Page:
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elios

join:2005-11-15
Springfield, MO

1 recommendation

reply to 34764170

Re: Sounds like the same old crap.

really theres a Nobel prize in it for you if you can figure out to put 200/200 down 100 year old telco copper


silbaco
Premium
join:2009-08-03
USA

They already do 100/100 with VDSL. 200/200 has been done in the lab, although I don't know of any deployments yet.



elios

join:2005-11-15
Springfield, MO

in a LAB a lab is not the real world and even in the lab the distance was VERY short



tschmidt
Premium,MVM
join:2000-11-12
Milford, NH
kudos:9
Reviews:
·G4 Communications
·Fairpoint Commun..
·Hollis Hosting

1 edit

1 recommendation

reply to elios

said by elios:

really theres a Nobel prize in it for you if you can figure out to put 200/200 down 100 year old telco copper

Just to clarify, it is not speed per sa that is the problem. It is delivering high speed over thousands of feet of copper.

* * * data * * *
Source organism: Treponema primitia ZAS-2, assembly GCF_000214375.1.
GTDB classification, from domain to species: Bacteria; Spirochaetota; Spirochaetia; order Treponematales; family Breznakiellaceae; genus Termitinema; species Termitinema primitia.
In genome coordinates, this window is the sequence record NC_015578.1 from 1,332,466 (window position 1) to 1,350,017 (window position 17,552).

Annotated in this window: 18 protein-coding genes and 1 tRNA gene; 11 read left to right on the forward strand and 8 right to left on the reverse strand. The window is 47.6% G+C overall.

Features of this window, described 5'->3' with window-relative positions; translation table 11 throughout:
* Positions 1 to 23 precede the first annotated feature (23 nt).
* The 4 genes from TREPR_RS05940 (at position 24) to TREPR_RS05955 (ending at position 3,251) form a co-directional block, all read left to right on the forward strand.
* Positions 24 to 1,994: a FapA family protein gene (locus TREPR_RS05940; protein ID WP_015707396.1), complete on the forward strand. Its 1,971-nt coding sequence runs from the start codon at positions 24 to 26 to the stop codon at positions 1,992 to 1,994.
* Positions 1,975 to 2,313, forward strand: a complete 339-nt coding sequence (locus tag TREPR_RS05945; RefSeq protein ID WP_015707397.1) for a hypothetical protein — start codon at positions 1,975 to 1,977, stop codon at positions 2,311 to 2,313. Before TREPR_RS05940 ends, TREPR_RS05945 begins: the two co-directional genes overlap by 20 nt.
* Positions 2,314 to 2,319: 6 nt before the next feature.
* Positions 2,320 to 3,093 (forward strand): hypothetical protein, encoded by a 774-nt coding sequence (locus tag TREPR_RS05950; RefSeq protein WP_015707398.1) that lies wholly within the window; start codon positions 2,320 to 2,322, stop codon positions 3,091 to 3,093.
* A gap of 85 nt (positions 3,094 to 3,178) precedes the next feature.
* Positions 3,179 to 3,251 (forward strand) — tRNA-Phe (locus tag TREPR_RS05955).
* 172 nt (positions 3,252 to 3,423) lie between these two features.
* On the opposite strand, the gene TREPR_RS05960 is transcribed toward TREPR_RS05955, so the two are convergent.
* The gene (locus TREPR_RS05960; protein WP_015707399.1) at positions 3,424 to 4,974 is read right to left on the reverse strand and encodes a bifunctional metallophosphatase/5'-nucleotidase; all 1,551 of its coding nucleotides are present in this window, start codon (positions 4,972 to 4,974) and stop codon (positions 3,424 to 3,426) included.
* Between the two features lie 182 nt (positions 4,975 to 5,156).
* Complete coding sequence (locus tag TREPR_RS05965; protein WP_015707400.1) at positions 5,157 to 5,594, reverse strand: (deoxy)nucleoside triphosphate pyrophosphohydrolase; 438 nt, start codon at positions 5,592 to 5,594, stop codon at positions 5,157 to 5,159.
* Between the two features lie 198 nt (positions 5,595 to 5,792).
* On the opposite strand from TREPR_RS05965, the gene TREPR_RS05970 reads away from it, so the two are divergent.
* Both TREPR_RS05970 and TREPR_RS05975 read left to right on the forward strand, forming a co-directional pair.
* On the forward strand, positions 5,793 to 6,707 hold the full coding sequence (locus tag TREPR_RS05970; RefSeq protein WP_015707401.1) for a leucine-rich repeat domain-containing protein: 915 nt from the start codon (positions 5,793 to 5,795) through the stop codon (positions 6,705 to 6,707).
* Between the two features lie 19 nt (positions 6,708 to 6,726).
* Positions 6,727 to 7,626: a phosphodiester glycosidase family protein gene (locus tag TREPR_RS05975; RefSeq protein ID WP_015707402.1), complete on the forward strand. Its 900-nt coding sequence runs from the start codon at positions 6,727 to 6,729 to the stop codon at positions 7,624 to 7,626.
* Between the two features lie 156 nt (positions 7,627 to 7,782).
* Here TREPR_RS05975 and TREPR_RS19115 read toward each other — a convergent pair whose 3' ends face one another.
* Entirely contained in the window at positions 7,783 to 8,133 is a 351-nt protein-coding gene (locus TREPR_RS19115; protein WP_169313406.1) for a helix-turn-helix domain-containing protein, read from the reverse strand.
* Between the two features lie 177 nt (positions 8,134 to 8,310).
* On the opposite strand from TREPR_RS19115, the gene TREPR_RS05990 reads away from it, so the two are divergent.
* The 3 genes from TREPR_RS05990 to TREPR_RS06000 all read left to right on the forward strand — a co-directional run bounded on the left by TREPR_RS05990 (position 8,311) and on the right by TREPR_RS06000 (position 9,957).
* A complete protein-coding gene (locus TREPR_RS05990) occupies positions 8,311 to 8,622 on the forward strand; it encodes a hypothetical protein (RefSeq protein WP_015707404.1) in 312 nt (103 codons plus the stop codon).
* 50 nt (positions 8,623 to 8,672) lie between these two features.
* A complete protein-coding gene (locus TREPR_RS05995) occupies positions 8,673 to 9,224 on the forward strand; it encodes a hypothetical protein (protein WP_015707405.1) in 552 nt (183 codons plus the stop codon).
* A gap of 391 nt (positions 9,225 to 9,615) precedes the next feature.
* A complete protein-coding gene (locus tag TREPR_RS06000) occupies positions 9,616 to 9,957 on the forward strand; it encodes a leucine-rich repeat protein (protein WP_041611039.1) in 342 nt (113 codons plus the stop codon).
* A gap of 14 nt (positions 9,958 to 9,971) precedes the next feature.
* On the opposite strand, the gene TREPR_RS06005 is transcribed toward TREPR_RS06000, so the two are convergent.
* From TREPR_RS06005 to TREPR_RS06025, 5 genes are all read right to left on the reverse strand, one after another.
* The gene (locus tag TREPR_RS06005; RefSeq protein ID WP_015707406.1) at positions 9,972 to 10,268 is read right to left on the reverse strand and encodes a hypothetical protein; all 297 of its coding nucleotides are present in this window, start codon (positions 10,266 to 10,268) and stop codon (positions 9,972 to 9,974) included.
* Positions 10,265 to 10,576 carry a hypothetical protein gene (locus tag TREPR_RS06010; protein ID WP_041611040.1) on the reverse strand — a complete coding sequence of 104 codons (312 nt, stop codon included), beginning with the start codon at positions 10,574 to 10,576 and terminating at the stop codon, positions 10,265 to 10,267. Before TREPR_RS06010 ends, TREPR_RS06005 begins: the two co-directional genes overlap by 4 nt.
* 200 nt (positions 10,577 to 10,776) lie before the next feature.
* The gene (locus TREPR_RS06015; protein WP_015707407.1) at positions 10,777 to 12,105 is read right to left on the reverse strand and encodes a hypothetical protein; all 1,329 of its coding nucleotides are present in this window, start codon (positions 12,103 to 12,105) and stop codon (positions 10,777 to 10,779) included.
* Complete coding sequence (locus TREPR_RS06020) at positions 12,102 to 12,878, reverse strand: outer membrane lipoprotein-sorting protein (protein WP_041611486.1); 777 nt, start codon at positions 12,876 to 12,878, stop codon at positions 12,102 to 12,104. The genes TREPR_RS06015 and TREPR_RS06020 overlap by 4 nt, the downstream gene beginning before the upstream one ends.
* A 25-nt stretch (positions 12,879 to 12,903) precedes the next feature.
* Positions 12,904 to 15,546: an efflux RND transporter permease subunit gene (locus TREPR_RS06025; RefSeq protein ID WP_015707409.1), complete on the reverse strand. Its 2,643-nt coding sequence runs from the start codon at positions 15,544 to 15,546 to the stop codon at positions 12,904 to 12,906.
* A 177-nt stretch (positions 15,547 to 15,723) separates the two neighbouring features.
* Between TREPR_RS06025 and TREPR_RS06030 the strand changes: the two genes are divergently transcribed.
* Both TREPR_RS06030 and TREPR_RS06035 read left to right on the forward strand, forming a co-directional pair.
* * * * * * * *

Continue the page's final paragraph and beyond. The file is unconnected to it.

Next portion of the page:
ADSL and VDSL do a fantastic job moving bits over voice grade twisted pair. VDSL2 is capable of 100/100 Mbps but is limited to only 1,000 feet. Not very practical in the real world. The fact there has not been a new ADSL/VDSL standard in years indicates copper has run out of gas, even with clever modulation/recovery techniques.

80% of US customers are 15,000 feet or less from the central office. Statistics for rural customers is much worse, Less then 50% are within 15,000 feet. I'd love to see some clever engineering that utilizes existing copper infrastructure but I'm not holding my breath.

Fiber is the only solution for wired broadband. Once installed is is actually cheaper then copper because maintenance costs are much lower. The down side is high up front capital investment that no quarterly profits driven CEO is willing to make.

/tom
fixed typos


elios

join:2005-11-15
Springfield, MO

1 recommendation

thats kinda what i was getting at and better said



MovieLover76